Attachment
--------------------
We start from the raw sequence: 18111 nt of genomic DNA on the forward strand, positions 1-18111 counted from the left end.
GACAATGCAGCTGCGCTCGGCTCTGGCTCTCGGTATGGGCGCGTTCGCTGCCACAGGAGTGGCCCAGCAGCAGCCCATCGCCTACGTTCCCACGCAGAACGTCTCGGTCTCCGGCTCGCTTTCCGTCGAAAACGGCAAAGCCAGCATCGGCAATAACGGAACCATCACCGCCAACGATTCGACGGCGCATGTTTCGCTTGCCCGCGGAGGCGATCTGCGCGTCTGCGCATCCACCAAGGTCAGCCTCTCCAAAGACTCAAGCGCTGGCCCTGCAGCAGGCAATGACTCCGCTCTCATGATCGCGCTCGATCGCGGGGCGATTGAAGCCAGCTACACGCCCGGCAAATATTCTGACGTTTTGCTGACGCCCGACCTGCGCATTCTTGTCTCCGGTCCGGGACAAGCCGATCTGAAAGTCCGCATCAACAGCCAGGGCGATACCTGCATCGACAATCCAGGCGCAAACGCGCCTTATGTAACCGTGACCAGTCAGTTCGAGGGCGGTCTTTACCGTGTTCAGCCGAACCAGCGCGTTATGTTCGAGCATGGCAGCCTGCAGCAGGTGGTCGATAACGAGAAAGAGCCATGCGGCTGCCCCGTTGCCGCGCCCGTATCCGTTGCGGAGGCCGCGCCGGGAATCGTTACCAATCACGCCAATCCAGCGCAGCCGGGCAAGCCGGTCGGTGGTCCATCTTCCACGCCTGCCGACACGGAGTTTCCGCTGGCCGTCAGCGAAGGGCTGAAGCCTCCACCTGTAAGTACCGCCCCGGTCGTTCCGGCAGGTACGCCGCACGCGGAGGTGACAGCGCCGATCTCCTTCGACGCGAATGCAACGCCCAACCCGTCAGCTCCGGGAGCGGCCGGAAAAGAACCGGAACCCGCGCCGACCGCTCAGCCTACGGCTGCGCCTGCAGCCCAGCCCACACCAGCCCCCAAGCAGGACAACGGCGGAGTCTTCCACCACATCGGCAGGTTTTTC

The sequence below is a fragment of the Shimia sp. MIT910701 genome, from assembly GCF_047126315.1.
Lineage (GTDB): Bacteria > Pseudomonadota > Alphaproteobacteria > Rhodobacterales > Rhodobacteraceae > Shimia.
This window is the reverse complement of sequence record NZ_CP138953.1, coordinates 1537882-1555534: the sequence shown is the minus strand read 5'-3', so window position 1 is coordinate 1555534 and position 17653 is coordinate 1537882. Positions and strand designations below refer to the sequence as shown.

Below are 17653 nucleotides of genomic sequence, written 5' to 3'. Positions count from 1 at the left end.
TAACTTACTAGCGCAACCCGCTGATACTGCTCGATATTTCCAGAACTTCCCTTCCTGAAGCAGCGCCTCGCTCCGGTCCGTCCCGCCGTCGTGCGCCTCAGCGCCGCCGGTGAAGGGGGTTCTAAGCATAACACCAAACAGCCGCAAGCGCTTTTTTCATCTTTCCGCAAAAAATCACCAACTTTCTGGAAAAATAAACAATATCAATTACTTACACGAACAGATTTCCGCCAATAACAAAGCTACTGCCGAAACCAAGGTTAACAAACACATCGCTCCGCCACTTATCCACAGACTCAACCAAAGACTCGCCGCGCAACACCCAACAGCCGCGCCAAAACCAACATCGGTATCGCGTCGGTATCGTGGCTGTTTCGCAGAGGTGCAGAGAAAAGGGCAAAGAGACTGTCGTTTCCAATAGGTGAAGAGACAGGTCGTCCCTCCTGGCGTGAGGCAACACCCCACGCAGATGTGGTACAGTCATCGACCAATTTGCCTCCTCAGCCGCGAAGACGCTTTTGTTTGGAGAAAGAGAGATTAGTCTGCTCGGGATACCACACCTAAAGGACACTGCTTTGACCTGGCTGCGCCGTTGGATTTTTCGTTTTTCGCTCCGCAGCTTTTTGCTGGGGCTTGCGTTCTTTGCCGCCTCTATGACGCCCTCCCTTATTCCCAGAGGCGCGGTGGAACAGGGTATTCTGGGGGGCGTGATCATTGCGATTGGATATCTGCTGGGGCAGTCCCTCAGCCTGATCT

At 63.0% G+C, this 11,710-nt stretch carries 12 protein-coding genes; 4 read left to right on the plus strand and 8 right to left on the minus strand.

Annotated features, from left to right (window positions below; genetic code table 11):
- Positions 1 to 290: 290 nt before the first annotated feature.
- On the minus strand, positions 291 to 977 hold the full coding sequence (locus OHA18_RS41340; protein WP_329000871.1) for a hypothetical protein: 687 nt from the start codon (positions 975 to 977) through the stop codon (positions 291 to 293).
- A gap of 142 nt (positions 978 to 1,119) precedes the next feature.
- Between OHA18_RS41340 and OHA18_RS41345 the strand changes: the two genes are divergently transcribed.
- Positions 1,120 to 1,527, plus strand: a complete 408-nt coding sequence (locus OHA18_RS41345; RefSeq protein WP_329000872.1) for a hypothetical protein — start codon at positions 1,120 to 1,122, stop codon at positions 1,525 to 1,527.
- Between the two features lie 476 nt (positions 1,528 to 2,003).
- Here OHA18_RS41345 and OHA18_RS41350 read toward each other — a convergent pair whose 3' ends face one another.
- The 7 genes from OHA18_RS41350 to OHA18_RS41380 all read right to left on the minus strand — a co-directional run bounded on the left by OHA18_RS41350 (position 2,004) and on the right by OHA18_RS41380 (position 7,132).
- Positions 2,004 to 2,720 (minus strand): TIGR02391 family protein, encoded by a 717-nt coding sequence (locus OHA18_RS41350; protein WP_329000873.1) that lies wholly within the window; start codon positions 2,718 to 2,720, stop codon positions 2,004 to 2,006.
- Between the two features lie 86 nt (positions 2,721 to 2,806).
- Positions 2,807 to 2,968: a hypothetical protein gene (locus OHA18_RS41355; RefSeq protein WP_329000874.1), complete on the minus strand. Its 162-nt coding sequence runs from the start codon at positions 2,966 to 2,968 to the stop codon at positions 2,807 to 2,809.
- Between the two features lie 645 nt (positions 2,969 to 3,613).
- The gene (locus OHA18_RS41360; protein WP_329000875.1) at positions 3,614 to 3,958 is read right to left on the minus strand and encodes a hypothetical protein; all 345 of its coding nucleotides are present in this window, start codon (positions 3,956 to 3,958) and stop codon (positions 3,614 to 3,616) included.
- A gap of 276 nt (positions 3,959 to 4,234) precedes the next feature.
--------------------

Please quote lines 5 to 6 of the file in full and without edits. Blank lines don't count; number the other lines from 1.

This window is the reverse complement of sequence record NZ_CP138953.1, coordinates 1537882-1555534: the sequence shown is the minus strand read 5'-3', so window position 1 is coordinate 1555534 and position 17653 is coordinate 1537882. Positions and strand designations below refer to the sequence as shown.

Below are 17653 nucleotides of genomic sequence, written 5' to 3'. Positions count from 1 at the left end.